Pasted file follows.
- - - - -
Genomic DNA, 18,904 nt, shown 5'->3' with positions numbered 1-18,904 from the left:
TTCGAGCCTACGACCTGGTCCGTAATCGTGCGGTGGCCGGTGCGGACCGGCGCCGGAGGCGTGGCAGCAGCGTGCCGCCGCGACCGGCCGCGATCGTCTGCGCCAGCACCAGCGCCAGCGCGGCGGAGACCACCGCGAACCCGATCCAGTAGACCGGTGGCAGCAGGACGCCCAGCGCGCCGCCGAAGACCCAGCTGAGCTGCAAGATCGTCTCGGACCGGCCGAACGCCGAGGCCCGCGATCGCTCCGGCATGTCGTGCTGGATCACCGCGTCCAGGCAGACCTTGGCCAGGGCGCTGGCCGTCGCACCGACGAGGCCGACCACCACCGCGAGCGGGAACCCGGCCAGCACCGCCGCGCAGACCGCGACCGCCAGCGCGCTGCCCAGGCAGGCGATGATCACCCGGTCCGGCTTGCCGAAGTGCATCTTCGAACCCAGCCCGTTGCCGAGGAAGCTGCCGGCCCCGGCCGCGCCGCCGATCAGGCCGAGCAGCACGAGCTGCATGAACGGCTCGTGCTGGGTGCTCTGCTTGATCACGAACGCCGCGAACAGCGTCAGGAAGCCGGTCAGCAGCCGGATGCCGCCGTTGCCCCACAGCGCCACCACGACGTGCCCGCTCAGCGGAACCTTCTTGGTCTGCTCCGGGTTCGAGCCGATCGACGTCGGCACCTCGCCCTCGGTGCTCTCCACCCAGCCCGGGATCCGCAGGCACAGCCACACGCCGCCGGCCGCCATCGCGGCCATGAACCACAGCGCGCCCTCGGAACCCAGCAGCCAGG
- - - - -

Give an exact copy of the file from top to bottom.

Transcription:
Genomic DNA, 18,904 nt, shown 5'->3' with positions numbered 1-18,904 from the left:
TTCGAGCCTACGACCTGGTCCGTAATCGTGCGGTGGCCGGTGCGGACCGGCGCCGGAGGCGTGGCAGCAGCGTGCCGCCGCGACCGGCCGCGATCGTCTGCGCCAGCACCAGCGCCAGCGCGGCGGAGACCACCGCGAACCCGATCCAGTAGACCGGTGGCAGCAGGACGCCCAGCGCGCCGCCGAAGACCCAGCTGAGCTGCAAGATCGTCTCGGACCGGCCGAACGCCGAGGCCCGCGATCGCTCCGGCATGTCGTGCTGGATCACCGCGTCCAGGCAGACCTTGGCCAGGGCGCTGGCCGTCGCACCGACGAGGCCGACCACCACCGCGAGCGGGAACCCGGCCAGCACCGCCGCGCAGACCGCGACCGCCAGCGCGCTGCCCAGGCAGGCGATGATCACCCGGTCCGGCTTGCCGAAGTGCATCTTCGAACCCAGCCCGTTGCCGAGGAAGCTGCCGGCCCCGGCCGCGCCGCCGATCAGGCCGAGCAGCACGAGCTGCATGAACGGCTCGTGCTGGGTGCTCTGCTTGATCACGAACGCCGCGAACAGCGTCAGGAAGCCGGTCAGCAGCCGGATGCCGCCGTTGCCCCACAGCGCCACCACGACGTGCCCGCTCAGCGGAACCTTCTTGGTCTGCTCCGGGTTCGAGCCGATCGACGTCGGCACCTCGCCCTCGGTGCTCTCCACCCAGCCCGGGATCCGCAGGCACAGCCACACGCCGCCGGCCGCCATCGCGGCCATGAACCACAGCGCGCCCTCGGAACCCAGCAGCCAGG